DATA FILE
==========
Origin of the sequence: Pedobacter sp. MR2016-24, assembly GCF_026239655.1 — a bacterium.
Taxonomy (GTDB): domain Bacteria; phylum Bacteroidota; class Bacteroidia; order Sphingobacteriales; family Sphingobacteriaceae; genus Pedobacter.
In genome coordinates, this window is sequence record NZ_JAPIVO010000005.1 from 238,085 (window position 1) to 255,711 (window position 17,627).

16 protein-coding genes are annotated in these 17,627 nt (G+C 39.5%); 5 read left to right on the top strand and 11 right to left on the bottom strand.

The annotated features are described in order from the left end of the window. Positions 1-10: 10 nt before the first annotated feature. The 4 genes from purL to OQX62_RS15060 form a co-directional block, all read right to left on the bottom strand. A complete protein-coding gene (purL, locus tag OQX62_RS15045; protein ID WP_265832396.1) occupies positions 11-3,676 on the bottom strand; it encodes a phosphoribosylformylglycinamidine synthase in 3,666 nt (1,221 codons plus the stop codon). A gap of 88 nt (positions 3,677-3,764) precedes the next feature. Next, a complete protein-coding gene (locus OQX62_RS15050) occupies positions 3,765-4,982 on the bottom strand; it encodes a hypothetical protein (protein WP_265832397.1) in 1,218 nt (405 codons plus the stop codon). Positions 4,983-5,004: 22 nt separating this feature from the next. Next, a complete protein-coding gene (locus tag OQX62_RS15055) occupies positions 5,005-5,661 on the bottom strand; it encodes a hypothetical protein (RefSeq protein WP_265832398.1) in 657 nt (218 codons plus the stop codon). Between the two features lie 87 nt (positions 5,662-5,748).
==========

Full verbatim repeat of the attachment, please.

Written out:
Origin of the sequence: Pedobacter sp. MR2016-24, assembly GCF_026239655.1 — a bacterium.
Taxonomy (GTDB): domain Bacteria; phylum Bacteroidota; class Bacteroidia; order Sphingobacteriales; family Sphingobacteriaceae; genus Pedobacter.
In genome coordinates, this window is sequence record NZ_JAPIVO010000005.1 from 238,085 (window position 1) to 255,711 (window position 17,627).

16 protein-coding genes are annotated in these 17,627 nt (G+C 39.5%); 5 read left to right on the top strand and 11 right to left on the bottom strand.

The annotated features are described in order from the left end of the window. Positions 1-10: 10 nt before the first annotated feature. The 4 genes from purL to OQX62_RS15060 form a co-directional block, all read right to left on the bottom strand. A complete protein-coding gene (purL, locus tag OQX62_RS15045; protein ID WP_265832396.1) occupies positions 11-3,676 on the bottom strand; it encodes a phosphoribosylformylglycinamidine synthase in 3,666 nt (1,221 codons plus the stop codon). A gap of 88 nt (positions 3,677-3,764) precedes the next feature. Next, a complete protein-coding gene (locus OQX62_RS15050) occupies positions 3,765-4,982 on the bottom strand; it encodes a hypothetical protein (protein WP_265832397.1) in 1,218 nt (405 codons plus the stop codon). Positions 4,983-5,004: 22 nt separating this feature from the next. Next, a complete protein-coding gene (locus tag OQX62_RS15055) occupies positions 5,005-5,661 on the bottom strand; it encodes a hypothetical protein (RefSeq protein WP_265832398.1) in 657 nt (218 codons plus the stop codon). Between the two features lie 87 nt (positions 5,662-5,748).